France’s parliamentary election

The French Republic’s political system is so fashioned that parliamentary elections tend to be seen as a sideshow to the all-important race for the presidency. Under the Fifth Republic, they have generally handed the newly elected president a majority in parliament, and thus a chance to form a like-minded government. That pattern would be disrupted should the presidential election offer a surprise in May. While an upset by Le Pen or Macron cannot be excluded, neither would command a natural majority in parliament: the former because her National Front party has no chance of winning a majority of seats, the latter because he doesn’t even have a party.

The prospect of a “cohabitation” between a president from one party and a prime minister from another is generally viewed negatively in France, leading to fears of gridlock. But most French people now have fond memories of the last left-right “cohabitation”, between 1997 and 2002, when the economy was growing, unemployment was low and France's multi-racial football team won the World Cup.


Germany, the current football world champions, will be next up. A date for the country’s parliamentary election, when voters will elect members of the Bundestag (lower house), is yet to be determined, but German law requires that it be held by October 22. The conservative Christian Democratic Union (CDU) party and its Bavarian ally, the Christian Social Union or CSU, are widely tipped to win the largest share of seats, handing Chancellor Angela Merkel a fourth term in office. But they are unlikely to match the 42% of votes won in 2013, since the winds of rebellion that have swept across the Western world are also lashing at Europe’s bastion of stability.

Merkel, 62, is broadly respected at home and abroad, where she is regarded as the most experienced leader in the West. But her "open door" refugee policy and a heightened terrorist threat have exposed her to unprecedented criticism, including from within her own ranks. A survey carried out in the wake of the December 19 truck attack on a Christmas market in Berlin, in which 12 people were killed, showed that support for the anti-immigration AfD party – which blamed Merkel for the attack – had soared to more than 15% nationwide.

While Germany’s federal election is still a long way away, recent regional polls point to a relative weakening of the country’s traditionally dominant parties: the CDU/CSU and its current centre-left coalition partner, the Social Democratic Party. Analysts say this could complicate efforts to form a stable coalition, giving greater clout to fringe parties and undermining a consensus-oriented political culture. Current trends suggest the next Bundestag is likely to be more fragmented than at any time the German post-war period.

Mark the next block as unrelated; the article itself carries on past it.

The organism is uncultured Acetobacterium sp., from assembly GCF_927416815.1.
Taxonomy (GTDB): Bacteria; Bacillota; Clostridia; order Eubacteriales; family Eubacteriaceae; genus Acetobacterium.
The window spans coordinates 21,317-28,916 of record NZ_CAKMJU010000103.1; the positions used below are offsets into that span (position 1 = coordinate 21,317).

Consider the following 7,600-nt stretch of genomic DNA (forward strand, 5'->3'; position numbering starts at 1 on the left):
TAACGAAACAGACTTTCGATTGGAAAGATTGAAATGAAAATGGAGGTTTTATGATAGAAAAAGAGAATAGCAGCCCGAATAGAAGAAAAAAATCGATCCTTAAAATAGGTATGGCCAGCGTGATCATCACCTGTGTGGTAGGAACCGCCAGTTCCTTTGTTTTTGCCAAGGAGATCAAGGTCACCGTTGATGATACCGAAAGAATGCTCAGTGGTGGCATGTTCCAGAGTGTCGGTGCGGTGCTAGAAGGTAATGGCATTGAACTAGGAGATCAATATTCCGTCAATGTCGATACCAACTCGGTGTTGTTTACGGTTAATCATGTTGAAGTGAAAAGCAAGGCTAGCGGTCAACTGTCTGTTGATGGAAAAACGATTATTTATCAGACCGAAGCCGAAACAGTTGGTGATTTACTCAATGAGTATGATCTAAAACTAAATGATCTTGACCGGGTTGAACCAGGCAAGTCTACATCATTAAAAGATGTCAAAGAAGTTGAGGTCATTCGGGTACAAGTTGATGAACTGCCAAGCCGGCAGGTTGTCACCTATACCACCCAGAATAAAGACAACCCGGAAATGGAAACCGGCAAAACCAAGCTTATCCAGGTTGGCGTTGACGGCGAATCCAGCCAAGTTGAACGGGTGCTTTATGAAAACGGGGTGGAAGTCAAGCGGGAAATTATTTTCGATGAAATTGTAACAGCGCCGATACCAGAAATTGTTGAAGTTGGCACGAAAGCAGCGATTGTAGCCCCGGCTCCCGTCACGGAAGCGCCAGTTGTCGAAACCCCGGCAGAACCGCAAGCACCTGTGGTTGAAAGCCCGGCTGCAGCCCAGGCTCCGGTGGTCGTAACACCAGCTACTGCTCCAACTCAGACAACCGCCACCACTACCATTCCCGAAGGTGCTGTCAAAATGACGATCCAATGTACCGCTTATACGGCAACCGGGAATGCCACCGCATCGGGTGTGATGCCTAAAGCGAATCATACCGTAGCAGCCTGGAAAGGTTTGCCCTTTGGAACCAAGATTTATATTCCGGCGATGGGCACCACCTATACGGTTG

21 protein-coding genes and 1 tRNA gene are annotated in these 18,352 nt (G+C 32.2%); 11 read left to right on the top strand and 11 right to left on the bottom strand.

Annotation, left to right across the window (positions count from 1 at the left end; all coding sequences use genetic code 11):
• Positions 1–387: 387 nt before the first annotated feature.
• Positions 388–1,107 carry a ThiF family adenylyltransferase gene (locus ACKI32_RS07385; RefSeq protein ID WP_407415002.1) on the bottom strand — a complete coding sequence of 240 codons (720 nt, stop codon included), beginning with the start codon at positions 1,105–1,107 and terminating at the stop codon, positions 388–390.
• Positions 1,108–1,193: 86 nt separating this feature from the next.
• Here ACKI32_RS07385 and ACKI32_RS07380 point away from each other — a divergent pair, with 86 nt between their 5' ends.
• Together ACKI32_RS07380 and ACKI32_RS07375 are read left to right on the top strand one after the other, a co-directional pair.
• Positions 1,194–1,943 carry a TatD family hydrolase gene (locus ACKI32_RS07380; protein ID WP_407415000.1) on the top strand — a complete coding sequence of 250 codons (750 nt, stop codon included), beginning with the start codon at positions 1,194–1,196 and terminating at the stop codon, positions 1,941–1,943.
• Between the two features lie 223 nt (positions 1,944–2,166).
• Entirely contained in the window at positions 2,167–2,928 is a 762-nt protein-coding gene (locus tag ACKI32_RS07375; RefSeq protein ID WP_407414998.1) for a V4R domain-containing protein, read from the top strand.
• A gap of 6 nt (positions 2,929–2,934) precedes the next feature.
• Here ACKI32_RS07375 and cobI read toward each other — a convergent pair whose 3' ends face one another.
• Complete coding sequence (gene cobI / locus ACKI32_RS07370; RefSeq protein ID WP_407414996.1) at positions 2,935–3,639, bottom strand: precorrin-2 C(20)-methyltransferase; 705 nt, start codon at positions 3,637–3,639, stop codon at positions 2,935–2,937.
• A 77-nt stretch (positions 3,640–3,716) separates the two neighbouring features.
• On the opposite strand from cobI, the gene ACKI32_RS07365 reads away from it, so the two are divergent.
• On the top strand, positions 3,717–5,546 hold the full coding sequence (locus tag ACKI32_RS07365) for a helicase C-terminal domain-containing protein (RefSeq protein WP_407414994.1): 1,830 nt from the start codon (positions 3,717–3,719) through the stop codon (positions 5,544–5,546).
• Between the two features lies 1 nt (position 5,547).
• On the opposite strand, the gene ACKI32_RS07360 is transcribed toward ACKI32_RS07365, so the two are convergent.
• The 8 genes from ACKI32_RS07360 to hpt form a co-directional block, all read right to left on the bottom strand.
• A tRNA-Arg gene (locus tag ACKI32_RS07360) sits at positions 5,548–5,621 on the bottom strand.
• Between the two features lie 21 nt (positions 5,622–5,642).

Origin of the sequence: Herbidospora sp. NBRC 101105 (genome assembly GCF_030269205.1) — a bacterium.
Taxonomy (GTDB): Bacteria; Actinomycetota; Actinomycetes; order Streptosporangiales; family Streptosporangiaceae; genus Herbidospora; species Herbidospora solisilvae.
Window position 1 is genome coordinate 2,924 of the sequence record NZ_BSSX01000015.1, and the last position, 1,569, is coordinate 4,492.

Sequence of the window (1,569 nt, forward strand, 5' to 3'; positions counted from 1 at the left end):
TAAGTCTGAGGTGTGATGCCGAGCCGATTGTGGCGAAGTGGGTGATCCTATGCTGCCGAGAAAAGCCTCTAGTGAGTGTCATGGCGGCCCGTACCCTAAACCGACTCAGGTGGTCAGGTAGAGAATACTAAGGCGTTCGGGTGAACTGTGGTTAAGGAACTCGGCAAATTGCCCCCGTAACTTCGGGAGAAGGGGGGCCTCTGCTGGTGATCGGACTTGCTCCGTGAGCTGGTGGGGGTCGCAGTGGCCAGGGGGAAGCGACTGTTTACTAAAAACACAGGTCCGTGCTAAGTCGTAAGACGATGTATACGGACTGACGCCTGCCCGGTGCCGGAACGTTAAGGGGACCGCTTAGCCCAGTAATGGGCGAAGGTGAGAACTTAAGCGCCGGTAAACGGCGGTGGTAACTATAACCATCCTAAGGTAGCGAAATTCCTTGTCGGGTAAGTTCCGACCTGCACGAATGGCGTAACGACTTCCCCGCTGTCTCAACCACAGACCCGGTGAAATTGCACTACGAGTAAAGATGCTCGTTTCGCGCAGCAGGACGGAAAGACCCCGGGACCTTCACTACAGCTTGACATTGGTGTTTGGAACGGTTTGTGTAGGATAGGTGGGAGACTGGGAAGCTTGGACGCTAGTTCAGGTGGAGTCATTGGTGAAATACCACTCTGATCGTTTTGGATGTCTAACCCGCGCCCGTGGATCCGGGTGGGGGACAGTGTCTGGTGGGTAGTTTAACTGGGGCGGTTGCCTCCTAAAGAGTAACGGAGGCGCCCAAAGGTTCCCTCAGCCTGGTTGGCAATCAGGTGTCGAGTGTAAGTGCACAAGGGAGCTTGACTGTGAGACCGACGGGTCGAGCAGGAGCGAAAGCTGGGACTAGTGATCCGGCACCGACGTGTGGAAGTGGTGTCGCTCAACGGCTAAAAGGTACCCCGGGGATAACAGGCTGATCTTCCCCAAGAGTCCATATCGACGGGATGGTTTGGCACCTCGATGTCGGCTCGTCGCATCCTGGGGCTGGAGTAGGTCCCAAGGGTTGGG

Uncertainty in Italy

One country that is well accustomed to fragmented parliaments is Italy, the eurozone’s third-largest economy after Germany and France. Sergio Mattarella, the country’s president, is not required to call an election until May 2018, but he may find himself compelled to call a snap poll much earlier. That is what most parties are calling for – chief among them the anti-establishment Five-Star Movement of comedian-turned-political firebrand Beppe Grillo and the anti-immigrant, Europhobic Northern League, a key ally of France’s Le Pen.

Italy’s latest bout of political instability was triggered earlier this month by former prime minister Matteo Renzi’s crushing defeat in a constitutional referendum, on which he had staked his political future. As Renzi promptly resigned, Mattarella called on his ally Paolo Gentiloni to form a cabinet with roughly the same ministers and the same centre-left coalition in parliament.

With a festering banking crisis and a continued migrant problem, Gentiloni has more than enough on his plate. But he is expected to work urgently on a new electoral law, after which a snap election could be triggered at any time. Renzi, who remains in charge of the ruling Democrat Party, is already rumoured to be preparing a comeback. Opinion polls suggest his party holds only a wafer-thin lead over Grillo’s Five-Star Movement, which has promised to hold a referendum on leaving the euro and to renegotiate the country’s staggering public debt – either of which could plunge the eurozone back into crisis.